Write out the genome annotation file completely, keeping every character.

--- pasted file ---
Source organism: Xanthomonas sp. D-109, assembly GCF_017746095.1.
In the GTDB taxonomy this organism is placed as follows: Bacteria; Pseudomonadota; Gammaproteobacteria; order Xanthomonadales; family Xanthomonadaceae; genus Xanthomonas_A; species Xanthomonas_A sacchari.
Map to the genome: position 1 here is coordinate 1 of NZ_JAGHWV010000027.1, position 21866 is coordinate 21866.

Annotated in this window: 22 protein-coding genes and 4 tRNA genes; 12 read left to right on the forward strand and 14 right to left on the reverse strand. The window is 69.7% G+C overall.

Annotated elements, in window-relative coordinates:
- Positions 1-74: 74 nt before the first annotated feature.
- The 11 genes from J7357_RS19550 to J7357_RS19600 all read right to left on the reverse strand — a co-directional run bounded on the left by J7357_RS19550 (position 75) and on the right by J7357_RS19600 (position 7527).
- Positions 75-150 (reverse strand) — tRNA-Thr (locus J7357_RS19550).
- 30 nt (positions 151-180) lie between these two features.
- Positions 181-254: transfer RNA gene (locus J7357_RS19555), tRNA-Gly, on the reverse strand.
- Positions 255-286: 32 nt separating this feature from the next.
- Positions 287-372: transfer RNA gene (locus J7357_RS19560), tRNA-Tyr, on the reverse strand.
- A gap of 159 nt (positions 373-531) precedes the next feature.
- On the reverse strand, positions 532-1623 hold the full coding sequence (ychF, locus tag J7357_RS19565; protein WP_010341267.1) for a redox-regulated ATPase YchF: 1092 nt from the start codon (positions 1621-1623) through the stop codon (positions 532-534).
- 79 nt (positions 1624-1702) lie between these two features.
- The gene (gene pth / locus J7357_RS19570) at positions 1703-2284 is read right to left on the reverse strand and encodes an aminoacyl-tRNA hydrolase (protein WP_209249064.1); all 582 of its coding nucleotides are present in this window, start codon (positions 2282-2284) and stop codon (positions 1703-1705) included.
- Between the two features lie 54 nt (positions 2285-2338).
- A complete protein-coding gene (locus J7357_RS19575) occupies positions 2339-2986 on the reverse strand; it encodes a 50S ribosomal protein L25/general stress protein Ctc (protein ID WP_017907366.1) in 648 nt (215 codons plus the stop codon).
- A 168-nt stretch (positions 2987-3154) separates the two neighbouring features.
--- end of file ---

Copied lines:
Source organism: Xanthomonas sp. D-109, assembly GCF_017746095.1.
In the GTDB taxonomy this organism is placed as follows: Bacteria; Pseudomonadota; Gammaproteobacteria; order Xanthomonadales; family Xanthomonadaceae; genus Xanthomonas_A; species Xanthomonas_A sacchari.
Map to the genome: position 1 here is coordinate 1 of NZ_JAGHWV010000027.1, position 21866 is coordinate 21866.

Annotated in this window: 22 protein-coding genes and 4 tRNA genes; 12 read left to right on the forward strand and 14 right to left on the reverse strand. The window is 69.7% G+C overall.

Annotated elements, in window-relative coordinates:
- Positions 1-74: 74 nt before the first annotated feature.
- The 11 genes from J7357_RS19550 to J7357_RS19600 all read right to left on the reverse strand — a co-directional run bounded on the left by J7357_RS19550 (position 75) and on the right by J7357_RS19600 (position 7527).
- Positions 75-150 (reverse strand) — tRNA-Thr (locus J7357_RS19550).
- 30 nt (positions 151-180) lie between these two features.
- Positions 181-254: transfer RNA gene (locus J7357_RS19555), tRNA-Gly, on the reverse strand.
- Positions 255-286: 32 nt separating this feature from the next.
- Positions 287-372: transfer RNA gene (locus J7357_RS19560), tRNA-Tyr, on the reverse strand.
- A gap of 159 nt (positions 373-531) precedes the next feature.
- On the reverse strand, positions 532-1623 hold the full coding sequence (ychF, locus tag J7357_RS19565; protein WP_010341267.1) for a redox-regulated ATPase YchF: 1092 nt from the start codon (positions 1621-1623) through the stop codon (positions 532-534).
- 79 nt (positions 1624-1702) lie between these two features.
- The gene (gene pth / locus J7357_RS19570) at positions 1703-2284 is read right to left on the reverse strand and encodes an aminoacyl-tRNA hydrolase (protein WP_209249064.1); all 582 of its coding nucleotides are present in this window, start codon (positions 2282-2284) and stop codon (positions 1703-1705) included.
- Between the two features lie 54 nt (positions 2285-2338).
- A complete protein-coding gene (locus J7357_RS19575) occupies positions 2339-2986 on the reverse strand; it encodes a 50S ribosomal protein L25/general stress protein Ctc (protein ID WP_017907366.1) in 648 nt (215 codons plus the stop codon).
- A 168-nt stretch (positions 2987-3154) separates the two neighbouring features.